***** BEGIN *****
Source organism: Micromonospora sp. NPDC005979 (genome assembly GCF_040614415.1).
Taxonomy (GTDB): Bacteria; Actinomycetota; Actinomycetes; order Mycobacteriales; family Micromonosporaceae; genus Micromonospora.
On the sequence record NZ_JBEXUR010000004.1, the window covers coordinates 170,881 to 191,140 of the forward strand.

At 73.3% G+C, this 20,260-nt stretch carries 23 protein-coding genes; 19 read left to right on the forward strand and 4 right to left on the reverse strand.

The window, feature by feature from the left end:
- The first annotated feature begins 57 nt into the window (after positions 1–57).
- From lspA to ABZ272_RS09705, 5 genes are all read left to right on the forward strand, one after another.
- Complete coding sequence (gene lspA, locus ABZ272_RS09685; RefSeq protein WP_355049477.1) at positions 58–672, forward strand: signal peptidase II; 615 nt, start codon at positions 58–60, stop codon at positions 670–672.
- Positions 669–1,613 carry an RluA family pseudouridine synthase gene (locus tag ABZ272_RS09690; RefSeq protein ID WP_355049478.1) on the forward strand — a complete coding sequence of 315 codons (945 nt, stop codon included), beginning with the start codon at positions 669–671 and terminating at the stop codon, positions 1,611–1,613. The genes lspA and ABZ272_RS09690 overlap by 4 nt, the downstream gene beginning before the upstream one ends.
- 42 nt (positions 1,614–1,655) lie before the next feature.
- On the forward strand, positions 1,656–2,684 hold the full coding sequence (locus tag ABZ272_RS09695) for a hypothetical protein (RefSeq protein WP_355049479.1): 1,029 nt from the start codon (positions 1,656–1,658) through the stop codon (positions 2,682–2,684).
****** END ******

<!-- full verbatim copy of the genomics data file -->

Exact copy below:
Source organism: Micromonospora sp. NPDC005979 (genome assembly GCF_040614415.1).
Taxonomy (GTDB): Bacteria; Actinomycetota; Actinomycetes; order Mycobacteriales; family Micromonosporaceae; genus Micromonospora.
On the sequence record NZ_JBEXUR010000004.1, the window covers coordinates 170,881 to 191,140 of the forward strand.

At 73.3% G+C, this 20,260-nt stretch carries 23 protein-coding genes; 19 read left to right on the forward strand and 4 right to left on the reverse strand.

The window, feature by feature from the left end:
- The first annotated feature begins 57 nt into the window (after positions 1–57).
- From lspA to ABZ272_RS09705, 5 genes are all read left to right on the forward strand, one after another.
- Complete coding sequence (gene lspA, locus ABZ272_RS09685; RefSeq protein WP_355049477.1) at positions 58–672, forward strand: signal peptidase II; 615 nt, start codon at positions 58–60, stop codon at positions 670–672.
- Positions 669–1,613 carry an RluA family pseudouridine synthase gene (locus tag ABZ272_RS09690; RefSeq protein ID WP_355049478.1) on the forward strand — a complete coding sequence of 315 codons (945 nt, stop codon included), beginning with the start codon at positions 669–671 and terminating at the stop codon, positions 1,611–1,613. The genes lspA and ABZ272_RS09690 overlap by 4 nt, the downstream gene beginning before the upstream one ends.
- 42 nt (positions 1,614–1,655) lie before the next feature.
- On the forward strand, positions 1,656–2,684 hold the full coding sequence (locus tag ABZ272_RS09695) for a hypothetical protein (RefSeq protein WP_355049479.1): 1,029 nt from the start codon (positions 1,656–1,658) through the stop codon (positions 2,682–2,684).